NIST routinely evaluates facial recognition technologies with a goal of creating standards within the industry. For IARPA, which has a different mandate than NIST, the goal is to find the best facial recognition solutions for American intelligence agencies. In a very real sense, NTechLab’s best-in-class algorithm is a way for IARPA and the 16 intelligence agencies under DNI to imitate it for its own use. Russia’s private sector could be seen helping to improve U.S. spyware.
IARPA is also developing its own facial recognition technologies. Boehnen’s Janus program has grants out to University of Maryland; University of Southern California; and a Woburn, Mass. based company called Systems & Technology Research. Systems engineers there have been using photos and videos of public figures pulled from the internet for their research. The four-year program ends next September.
“We are just a group of scientists at IARPA,” says Boehnen. “Who wins and who loses is not a political decision.”
Russia has been lambasted by Washington ever since the election of Donald Trump. Russian spearphishing programs compromised a number of computers, including those at the Democratic National Committee, leading to the leak of candidate Hillary Clinton’s emails, according to one recent review by Dell’s SecureWorks. The release of those emails is believed to have cost her the election. It is unclear whether these computer system breaches were ordered by the Kremlin.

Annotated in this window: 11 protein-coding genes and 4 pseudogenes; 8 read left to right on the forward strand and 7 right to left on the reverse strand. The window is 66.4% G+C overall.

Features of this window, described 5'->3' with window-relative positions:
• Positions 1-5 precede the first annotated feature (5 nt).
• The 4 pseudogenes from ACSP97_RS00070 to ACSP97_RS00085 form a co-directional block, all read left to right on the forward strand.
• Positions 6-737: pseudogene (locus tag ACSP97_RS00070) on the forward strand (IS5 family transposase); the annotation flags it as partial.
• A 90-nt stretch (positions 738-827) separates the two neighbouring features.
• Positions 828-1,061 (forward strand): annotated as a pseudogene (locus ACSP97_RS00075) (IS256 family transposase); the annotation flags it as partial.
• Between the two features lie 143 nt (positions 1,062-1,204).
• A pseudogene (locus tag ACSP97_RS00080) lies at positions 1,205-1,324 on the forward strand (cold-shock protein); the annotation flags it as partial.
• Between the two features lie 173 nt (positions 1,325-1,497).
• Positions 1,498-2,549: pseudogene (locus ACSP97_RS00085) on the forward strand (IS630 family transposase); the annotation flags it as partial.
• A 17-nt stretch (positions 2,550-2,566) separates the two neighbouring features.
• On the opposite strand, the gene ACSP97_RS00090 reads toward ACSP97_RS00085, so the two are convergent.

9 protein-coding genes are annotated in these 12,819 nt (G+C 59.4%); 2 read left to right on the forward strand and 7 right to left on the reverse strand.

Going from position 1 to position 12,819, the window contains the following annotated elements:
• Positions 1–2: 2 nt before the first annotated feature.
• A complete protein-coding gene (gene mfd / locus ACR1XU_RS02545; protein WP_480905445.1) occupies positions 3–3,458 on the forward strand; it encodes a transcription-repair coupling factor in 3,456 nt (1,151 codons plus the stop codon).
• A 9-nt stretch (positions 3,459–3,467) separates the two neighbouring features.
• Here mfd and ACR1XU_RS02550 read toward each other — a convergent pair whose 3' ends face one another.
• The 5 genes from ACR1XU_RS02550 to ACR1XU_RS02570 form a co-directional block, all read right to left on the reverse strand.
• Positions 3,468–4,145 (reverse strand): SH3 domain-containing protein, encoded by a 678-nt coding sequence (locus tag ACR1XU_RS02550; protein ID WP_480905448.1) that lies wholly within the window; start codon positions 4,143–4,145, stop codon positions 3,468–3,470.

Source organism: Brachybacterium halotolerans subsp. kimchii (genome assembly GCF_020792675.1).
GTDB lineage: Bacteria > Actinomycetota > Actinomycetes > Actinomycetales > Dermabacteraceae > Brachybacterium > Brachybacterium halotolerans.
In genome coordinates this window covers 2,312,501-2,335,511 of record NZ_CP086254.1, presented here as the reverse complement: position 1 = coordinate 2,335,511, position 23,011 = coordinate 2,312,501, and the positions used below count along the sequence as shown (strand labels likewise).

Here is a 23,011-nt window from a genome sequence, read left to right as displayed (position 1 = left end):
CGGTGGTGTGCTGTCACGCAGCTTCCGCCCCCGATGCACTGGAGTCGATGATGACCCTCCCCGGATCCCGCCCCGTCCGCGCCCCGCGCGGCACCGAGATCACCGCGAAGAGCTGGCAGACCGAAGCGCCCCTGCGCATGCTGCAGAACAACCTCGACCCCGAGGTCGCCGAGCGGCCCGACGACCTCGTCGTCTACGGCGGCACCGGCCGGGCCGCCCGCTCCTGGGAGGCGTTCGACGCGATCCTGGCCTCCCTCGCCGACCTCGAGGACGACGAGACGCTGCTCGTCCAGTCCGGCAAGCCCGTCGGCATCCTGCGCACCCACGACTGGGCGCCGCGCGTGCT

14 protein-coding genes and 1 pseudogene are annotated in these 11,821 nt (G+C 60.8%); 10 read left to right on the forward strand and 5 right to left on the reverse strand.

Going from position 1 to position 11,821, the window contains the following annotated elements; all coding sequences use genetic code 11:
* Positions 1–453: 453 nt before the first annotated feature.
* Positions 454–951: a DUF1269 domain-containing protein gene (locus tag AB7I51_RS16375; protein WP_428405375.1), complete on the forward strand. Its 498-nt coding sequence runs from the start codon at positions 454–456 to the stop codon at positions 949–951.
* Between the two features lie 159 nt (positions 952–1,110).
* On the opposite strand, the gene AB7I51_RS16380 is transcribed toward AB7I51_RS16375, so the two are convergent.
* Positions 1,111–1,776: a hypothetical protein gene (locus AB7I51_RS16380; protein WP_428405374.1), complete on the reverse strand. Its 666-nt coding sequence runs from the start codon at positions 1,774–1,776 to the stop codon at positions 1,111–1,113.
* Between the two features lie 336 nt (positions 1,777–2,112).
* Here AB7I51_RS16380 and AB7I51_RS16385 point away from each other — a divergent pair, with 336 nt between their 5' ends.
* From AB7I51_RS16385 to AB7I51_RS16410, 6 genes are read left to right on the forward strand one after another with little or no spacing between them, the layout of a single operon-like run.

Trump’s campaign team is under investigation to see if any members colluded with the Russian government to paint Hillary in a negative light. There have been no serious allegations made against Trump, but his former campaign chairman, Paul Mannafort, was indicted on separate issues related to Ukraine. Trump’s ex-National Security Advisor Mike Flynn may face a similar fate, though also unlikely to be directly linked to Russia or the campaign, said a source with knowledge of the investigation who could not speak on the record.
NTechLab’s win is good for Russia. It at least shows that Russia is indeed more than one big gas station, as Senator John McCain likes to call it. IARPA’s recognition also highlights the role Russians play as influential innovators in the global tech community.
“Some companies still don’t like to work with us bad Russian guys,” Kuharenko says, facetiously. “Sometimes all this bias and opinion about Russians is just because of politics, but we are still working with Americans. But still, there are companies that won’t work with us because we are Russians,” he admits. “I’m not very happy about that. It would be much better if we got along.”
The IARPA contest is a reminder of the importance of a global talent pool to maintain America’s tech prowess. High tech firms and specialty research institutions often count on highly skilled foreign engineers to complement their domestic team. While there is no indication that such visas for high skilled foreign workers in science and technology are on the wane, Silicon Valley has continued to lobby in favor of the more notorious H1-B visa, a visa used overwhelmingly by Indian IT outsourcers like Infosys at this time.
When jokingly asked if he wanted an H1-B visa to come to the U.S. and develop an algorithm to assure Hillary Clinton doesn’t run for office again, Kuharenko chuckled and played along. “I think there’s a different Russian company that does that,” he says.
The statements, views and opinions expressed in this column are solely those of the author and do not necessarily represent those of The Duran.